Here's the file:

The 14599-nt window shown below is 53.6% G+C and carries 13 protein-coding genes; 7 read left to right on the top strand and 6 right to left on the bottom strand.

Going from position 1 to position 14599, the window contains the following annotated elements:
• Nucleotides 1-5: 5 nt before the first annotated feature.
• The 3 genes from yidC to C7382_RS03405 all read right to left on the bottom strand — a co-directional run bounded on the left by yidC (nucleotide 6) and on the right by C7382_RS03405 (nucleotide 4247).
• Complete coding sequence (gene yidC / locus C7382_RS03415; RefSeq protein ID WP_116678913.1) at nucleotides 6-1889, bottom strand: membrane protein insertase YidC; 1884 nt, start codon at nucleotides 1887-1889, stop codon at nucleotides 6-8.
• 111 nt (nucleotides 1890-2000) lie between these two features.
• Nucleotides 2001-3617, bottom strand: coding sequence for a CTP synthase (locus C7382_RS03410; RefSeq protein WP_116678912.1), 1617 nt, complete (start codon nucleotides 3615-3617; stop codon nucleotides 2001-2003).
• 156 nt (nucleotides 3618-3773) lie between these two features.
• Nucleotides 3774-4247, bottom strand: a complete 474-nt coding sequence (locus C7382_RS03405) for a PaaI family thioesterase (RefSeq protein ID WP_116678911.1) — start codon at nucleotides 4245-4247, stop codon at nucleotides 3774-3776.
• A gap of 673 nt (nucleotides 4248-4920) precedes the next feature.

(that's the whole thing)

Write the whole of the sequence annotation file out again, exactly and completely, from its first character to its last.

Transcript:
The 14599-nt window shown below is 53.6% G+C and carries 13 protein-coding genes; 7 read left to right on the top strand and 6 right to left on the bottom strand.

Going from position 1 to position 14599, the window contains the following annotated elements:
• Nucleotides 1-5: 5 nt before the first annotated feature.
• The 3 genes from yidC to C7382_RS03405 all read right to left on the bottom strand — a co-directional run bounded on the left by yidC (nucleotide 6) and on the right by C7382_RS03405 (nucleotide 4247).
• Complete coding sequence (gene yidC / locus C7382_RS03415; RefSeq protein ID WP_116678913.1) at nucleotides 6-1889, bottom strand: membrane protein insertase YidC; 1884 nt, start codon at nucleotides 1887-1889, stop codon at nucleotides 6-8.
• 111 nt (nucleotides 1890-2000) lie between these two features.
• Nucleotides 2001-3617, bottom strand: coding sequence for a CTP synthase (locus C7382_RS03410; RefSeq protein WP_116678912.1), 1617 nt, complete (start codon nucleotides 3615-3617; stop codon nucleotides 2001-2003).
• 156 nt (nucleotides 3618-3773) lie between these two features.
• Nucleotides 3774-4247, bottom strand: a complete 474-nt coding sequence (locus C7382_RS03405) for a PaaI family thioesterase (RefSeq protein ID WP_116678911.1) — start codon at nucleotides 4245-4247, stop codon at nucleotides 3774-3776.
• A gap of 673 nt (nucleotides 4248-4920) precedes the next feature.